Newcastle's tale of Woan

 

EVEN though he has said it only twice Kenny Dalglish is probably already fed up using the phrase "wonder goal" to describe a decisive shot from a member of the opposition. But he was at it again yesterday and once again the effort merited the description, Ian Woan's 80th minute winning volley equalling the quality of Matthew Le Tissier's majestic strike at The Dell.

The latter denied Newcastle United a League win and now Woan's has knocked them out of the FA Cup.

When Les Ferdinand leapt to nod Newcastle ahead on the hour Sir John Hall must have jingled the coins in his pocket but after Woan's deflected equaliser and then winner his hand will have turned into a fist. His exchange with his new managers after the game would have been worth hearing.

If Dalglish is worried he is not showing it and, surprisingly, felt his players lacked good fortune yesterday but little else. "Every successful team always needs a slice of luck, that wasn't there for us," he said. "Defensively, I thought we looked very sound."

It would be interesting to hear how many of the Toon Army agreed with the assessment as they grumbled their way out of the ground they certainly would not have been too happy with Warren Barton's contribution to Woan's second although Dalglish was perhaps dissuaded from attributing culpability by the sheer magnificence of the volley. "If there is any blame attached to anybody," he said, "it will be kept in the dressing room."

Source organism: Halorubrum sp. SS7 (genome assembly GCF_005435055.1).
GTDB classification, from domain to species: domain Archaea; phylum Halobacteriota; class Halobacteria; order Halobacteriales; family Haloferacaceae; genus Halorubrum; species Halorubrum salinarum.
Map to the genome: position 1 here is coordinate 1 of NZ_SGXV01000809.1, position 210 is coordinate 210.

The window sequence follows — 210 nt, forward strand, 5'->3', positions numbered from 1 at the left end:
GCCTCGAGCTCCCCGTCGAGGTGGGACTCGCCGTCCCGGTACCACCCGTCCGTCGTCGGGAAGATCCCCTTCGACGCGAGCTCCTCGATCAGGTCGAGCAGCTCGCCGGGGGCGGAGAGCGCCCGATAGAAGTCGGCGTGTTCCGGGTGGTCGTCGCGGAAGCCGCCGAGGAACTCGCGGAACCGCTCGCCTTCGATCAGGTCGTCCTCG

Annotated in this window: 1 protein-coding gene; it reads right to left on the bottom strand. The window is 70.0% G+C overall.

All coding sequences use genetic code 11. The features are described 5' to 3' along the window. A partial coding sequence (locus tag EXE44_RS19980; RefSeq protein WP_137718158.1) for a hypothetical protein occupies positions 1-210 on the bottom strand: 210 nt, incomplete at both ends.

It was notable that Woan also mentioned the dressing room although he was talking about the effect Stuart Pearce has had on Nottingham Forest. "He has brought a bit of the `psycho' attitude into it," Woan said, searching for an explanation of why Forest have won five matches on the trot. Pearce himself had more tactical reasons "for the latest one here, mainly his packed defence that stifled the life out of the first hour.

In fact, the highlights of that appalling period were, in order of interest, as follows Dalglish's first programme notes (his two daughters start their new school in the north east today), the stunning lack of atmosphere (so quiet you could hear the players call each other names) and the football.

It says something that, until Ferdinand's goal, the best chance of the game had been created by Shaka Hislop. The Newcastle goalkeeper is still prone to the odd unconfident flap. It happened at Southampton and in the 26th minute, it happened again. Woan swung a long, arcing ball over the head of Barton and into Bryan Roy's path. Hislop made a rash rush from his area and Roy's lob cover the top sailed just wide.

With Newcastle struggling for cohesion the play was as flat as a lazy day afternoon there was no sign of the drama to come. A seven man, committed but generally calm Forest defence, was the chief cause and only flashes from David Ginola hinted that Dalglish's team had the nous to overcome the situation. Yet when the Frenchman wandered inside in search of the ball it meant that Newcastle, with Gillespie on the bench, were a side without wingers, and wits.

Barton did get forward along the right but usually hit Pearce's back with his crosses. However, with the game meandering along to the hour mark, Barton tried again and his diagonal centre from deep brought a reward. Ferdinand outjumped everyone and sent a simple header beyond Bryn Crossley.

There was now a hitherto unseen urgency to Forest's passing but even so only 13 minutes remained when Woan collected the ball 30 yards out and decided to have a lash.

It worked spectacularly well, hitting first Keith Gillespie (on for Ginola) and then Barton before bobbling its way past Hislop. Three minutes later, after another unfortunate intervention by Barton, Woan, did it again, driving sumptuously - from a narrowing angle, the ball crashing in off the under side of the bar. It was a wonder goal it made you wonder how it was only Woan's second of the day, it was his second of the season.